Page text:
16/06/2016 15:25 BST | Updated 22/06/2016 12:22 BST

Nigel Farage's Brexit Poster Is Being Likened To 'Nazi Propaganda', Compared To Auschwitz Documentary Scene

A 'prominent' white-skinned man also removed from image.

A new poster Nigel Farage is using in his Brexit campaign has been compared to Nazi propaganda and a prominent white-skinned man appears to have been edited out of the original picture. 

The UKIP leader on Thursday published a picture of thousands of refugees crossing into Slovenia from Croatia during the height of the migrant crisis in October 2015. 

Breaking point is written in capital letters on the poster, and, "the EU has failed us all" is written underneath. A line at the bottom of the poster reads: "We must break free of the EU and take back control of our borders."

Nigel Farage's Brexit poster which has been compared to 'Nazi propaganda' 

After seeing the poster, Brendan Harkin wrote on Twitter that he couldn't help but make a "Nazi comparison". His post included pictures which he later identified as coming from a six-part BBC documentary on Netflix called Auschwitz: The Nazis and The Final Solution. 

Subtitles on the images depict fleeing refugees as "parasites undermining their host countries". 

Another savvy Twitter user also pointed out that a "prominent white dude" had been removed from the poster image, which was taken from an original photo by Getty. 

A white man with a shaven head is near the front of the crowds in the original image, but absent from the poster. However, it is not clear if the man is in fact a refugee or a policeman helping direct the crowds.

The man appears to be wearing some sort of body armor and has white writing across the front of his top, which is similar to that worn by clearly distinguishable officers, in other images taken at the time. 

Images from this documentary have been compared to Farage's poster

The image shows some of the 47,000 refugees said to have entered Slovenia from Croatia in just a few days after Hungary closed its border to them. That in turn saw Croatia direct them to Slovenia which is part of the European Union's open border Schengen Area.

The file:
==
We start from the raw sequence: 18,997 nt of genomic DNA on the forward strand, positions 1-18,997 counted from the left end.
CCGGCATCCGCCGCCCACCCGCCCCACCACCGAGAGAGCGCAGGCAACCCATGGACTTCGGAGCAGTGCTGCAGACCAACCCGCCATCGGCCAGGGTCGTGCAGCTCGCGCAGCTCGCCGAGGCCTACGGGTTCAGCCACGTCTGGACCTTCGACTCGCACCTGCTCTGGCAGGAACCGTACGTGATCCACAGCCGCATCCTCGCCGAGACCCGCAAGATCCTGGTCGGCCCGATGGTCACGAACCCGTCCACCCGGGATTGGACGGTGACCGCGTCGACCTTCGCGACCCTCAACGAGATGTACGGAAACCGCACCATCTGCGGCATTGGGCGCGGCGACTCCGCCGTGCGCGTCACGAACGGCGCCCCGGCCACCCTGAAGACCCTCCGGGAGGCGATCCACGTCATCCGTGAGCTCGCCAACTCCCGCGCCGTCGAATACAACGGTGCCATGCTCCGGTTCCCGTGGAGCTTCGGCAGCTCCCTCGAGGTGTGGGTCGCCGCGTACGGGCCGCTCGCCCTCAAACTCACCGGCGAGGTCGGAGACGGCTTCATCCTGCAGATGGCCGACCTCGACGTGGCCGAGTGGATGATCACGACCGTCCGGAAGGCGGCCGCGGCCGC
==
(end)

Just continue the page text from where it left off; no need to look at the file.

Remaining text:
Fences were later erected in Slovenia to halt the influx of migrants, most of whom were trying to reach Germany where Angela Merkel had pledged to take in over 800,000.

The original picture was used by media outlets around the world. The Mail Online dubbed it "the human tide flowing into Slovenia". 

A cross-party group of MPs from all majour parties -Tom Brake, Yvette Cooper, Caroline Lucas and Neil Carmichael - jointly slammed Ukip for the "offensive" poster.

Cooper said: "Just when you thought leave campaigners couldn't stoop any lower, they are now exploiting  the misery of the Syrian refugee crisis in the most dishonest and immoral way. 

“Europe didn't cause the Syrian refugee crisis and pulling out of the EU won't stop people fleeing conflict and persecution by ISIS and the Assad regime. 

“All countries have a moral responsibility to help whether they are in the EU or not and the only way to deal with it is for countries to work together. 

The original Getty image above shows some of the 47,000 refugees that were said to have entered Slovenia within just a few days after Croatia shut its borders 

“We rely on other EU countries doing asylum checks and coping with this crisis long before it ever reaches Britain's shores - ripping up cooperation with the EU would make it much harder to stop the people smugglers, help refugees or prevent illegal migration. No country can cope with something like this alone."

Lucas added: "Using the innocent victims of a human tragedy for political propaganda is utterly disgusting. Farage is engaging in the politics of the gutter."

Brake said: "It’s a shame that instead of engaging on the issues, Farage and his cronies have resorted to small minded fear tactics and xenophobia.”

And Carmichael added: "Distasteful propaganda like this can only make our immigration challenges worse, not better, and damage community cohesion in Britain.”

SNP's Nicola Sturgeon branded the picture "disgusting" on Twitter.

Sturgeon's opinion was shared by many on Twitter, with the stunt being called "a very low moment" in the EU referendum debate. 

One person branded the picture "vile" and wrote: "If most of the country agree with him next Thursday I'm appalled and want to leave myself."

Another pointed out that seeking asylum is a "fundamental human right anywhere in the world". 

"A racist, scaremongering poster doesn't change that."